Why I 'Light It Up Blue' every April for my two children on the autism spectrum

By Leah Behrens | March 26, 2019

Leah Behrens is a stay at home mother of two children on the autism spectrum. She has a lifestyle blog where her parenting journey is often highlighted. Connect with her via her blog or Instagram.

leah and daughter

World Autism Awareness Day is imprinted in my mind forever, because that is the day my son, Jay, was diagnosed with autism spectrum disorder(ASD). April 2, 2016 is a day I will never forget and one that changed the trajectory of my entire life.

No parent is adequately prepared to hear their child has autism. How could we be? As daydreaming young children we imagine being "the soccer mom", "the PTO mom", "the fun mom", "the dance mom", etc. No one thinks they will ever be "the therapy mom" or "the autism mom". When I first *knowingly* became an autism parent, I was devastated, because I knew I would never be the mother I always thought I'd be. As it turned out, being "the autism mom" was the biggest blessing in disguise for me.

Two years after Jay's diagnosis, we discovered that our oldest child, Mia, also has autism. Had it not been for all we learned with Jay, I fully believe that we would still be in the dark about Mia. Our lack of knowledge about autism before then would have condemned us to a life of continually misunderstanding our daughter. What a tragic disservice that would have been for our sweet girl.

My knowledge of autism broadened as I dove deeper into the autism community. I learned that having autism is something the majority of autistic people are proud of. I realized that my children wouldn't be the people that they are if they weren't on the spectrum. A great sense of compassion and empathy grew within me. I was educated on the struggles autistic people endure because of ignorance in our society. I wonder how our world would be different if autism awareness was more widespread.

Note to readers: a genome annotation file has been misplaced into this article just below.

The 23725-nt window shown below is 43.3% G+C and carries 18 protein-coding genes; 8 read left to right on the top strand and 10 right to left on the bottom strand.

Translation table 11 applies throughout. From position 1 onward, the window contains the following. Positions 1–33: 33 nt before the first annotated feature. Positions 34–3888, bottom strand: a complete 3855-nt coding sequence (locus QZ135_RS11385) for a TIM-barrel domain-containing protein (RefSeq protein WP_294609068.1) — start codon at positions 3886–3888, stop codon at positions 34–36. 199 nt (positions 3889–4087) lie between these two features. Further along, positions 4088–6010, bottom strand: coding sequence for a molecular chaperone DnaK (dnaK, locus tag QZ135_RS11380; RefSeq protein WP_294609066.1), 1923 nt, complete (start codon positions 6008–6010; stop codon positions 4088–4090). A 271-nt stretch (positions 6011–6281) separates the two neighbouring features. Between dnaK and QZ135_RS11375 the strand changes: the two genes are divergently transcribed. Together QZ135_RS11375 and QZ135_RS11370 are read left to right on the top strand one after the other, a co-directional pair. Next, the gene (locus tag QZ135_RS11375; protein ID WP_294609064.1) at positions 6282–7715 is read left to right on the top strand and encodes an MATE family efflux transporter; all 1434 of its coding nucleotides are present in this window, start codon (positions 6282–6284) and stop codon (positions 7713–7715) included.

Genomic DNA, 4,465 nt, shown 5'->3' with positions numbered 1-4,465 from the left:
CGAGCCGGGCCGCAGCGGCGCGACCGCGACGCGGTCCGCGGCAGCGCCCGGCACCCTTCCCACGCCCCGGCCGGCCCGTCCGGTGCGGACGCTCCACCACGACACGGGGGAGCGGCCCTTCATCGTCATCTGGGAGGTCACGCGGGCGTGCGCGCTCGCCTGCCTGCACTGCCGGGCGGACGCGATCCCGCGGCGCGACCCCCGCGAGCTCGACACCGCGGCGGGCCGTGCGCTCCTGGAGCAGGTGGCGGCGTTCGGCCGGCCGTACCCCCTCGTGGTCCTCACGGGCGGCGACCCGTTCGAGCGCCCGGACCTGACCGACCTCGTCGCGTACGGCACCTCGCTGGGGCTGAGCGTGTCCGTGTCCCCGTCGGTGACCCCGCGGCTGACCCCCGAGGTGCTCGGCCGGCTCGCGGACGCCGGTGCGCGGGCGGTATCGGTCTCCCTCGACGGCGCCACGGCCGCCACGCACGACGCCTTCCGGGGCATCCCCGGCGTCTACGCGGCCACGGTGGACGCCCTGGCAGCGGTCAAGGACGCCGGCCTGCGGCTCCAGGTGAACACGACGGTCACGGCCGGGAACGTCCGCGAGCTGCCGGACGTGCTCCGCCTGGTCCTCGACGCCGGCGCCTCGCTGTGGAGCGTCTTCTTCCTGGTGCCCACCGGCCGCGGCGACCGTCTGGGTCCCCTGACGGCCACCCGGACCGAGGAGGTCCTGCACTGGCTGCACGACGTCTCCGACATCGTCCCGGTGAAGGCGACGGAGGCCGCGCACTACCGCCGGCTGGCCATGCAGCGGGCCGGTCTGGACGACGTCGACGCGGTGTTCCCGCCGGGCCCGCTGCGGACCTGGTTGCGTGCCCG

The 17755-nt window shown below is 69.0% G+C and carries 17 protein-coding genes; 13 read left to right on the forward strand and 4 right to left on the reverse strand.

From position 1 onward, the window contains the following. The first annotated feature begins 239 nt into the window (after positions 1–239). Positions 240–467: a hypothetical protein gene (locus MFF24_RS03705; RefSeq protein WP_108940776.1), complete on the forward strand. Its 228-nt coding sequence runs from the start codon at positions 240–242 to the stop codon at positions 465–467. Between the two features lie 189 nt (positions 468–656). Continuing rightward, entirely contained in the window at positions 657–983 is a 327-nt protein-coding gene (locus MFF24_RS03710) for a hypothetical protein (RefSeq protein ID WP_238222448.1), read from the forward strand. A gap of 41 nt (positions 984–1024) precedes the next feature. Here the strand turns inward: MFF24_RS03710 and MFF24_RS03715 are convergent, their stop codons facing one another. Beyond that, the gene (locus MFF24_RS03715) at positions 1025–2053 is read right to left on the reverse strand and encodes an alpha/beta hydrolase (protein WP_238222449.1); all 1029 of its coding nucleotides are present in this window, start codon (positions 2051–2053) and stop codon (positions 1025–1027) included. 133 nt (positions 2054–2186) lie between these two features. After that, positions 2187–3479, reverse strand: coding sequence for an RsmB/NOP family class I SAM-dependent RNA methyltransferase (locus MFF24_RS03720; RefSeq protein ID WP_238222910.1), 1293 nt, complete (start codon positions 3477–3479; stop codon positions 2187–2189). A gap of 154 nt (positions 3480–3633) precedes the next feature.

leah and fam

For starters, I imagine that if we put what we learn from awareness into action, nonverbal children like my son wouldn't be destined to be segregated from their peers in schools. Children with autism would have peer models. Their neuro-typical counterparts would grow up with the truthful mindset that different does not mean less. Is there a lesson more beautiful than that to affirm to our children?

We need to de-stigmatize autism. We need a profound ripple effect of acceptance to occur. As a mother of two children with autism and as a person who believes all people deserve equal rights, opportunities, and treatment - I hold onto hope that with further awareness, major action will follow.

This is why we light it up blue during the month of April. It's not only about awareness, but also about acceptance. We need to stop treating autistic people like they're broken. I'm proud to be an autism parent. I'm not proud of my children in SPITE of their autism...I'm proud of their entire being. There is nothing shameful about having autism. I'm beyond appreciative to have organizations like Autism Speaks who go above and beyond to preach that very message. Thank you, Autism Speaks, and thank you to those who also choose to "Light it up Blue".

Don't forget to take the pledge here to #LightItUpBlue during the month of April! 


Autism Speaks does not provide medical or legal advice or services. Rather, Autism Speaks provides general information about autism as a service to the community. The information provided on our website is not a recommendation, referral or endorsement of any resource, therapeutic method, or service provider and does not replace the advice of medical, legal or educational professionals. Autism Speaks has not validated and is not responsible for any information, events, or services provided by third parties.

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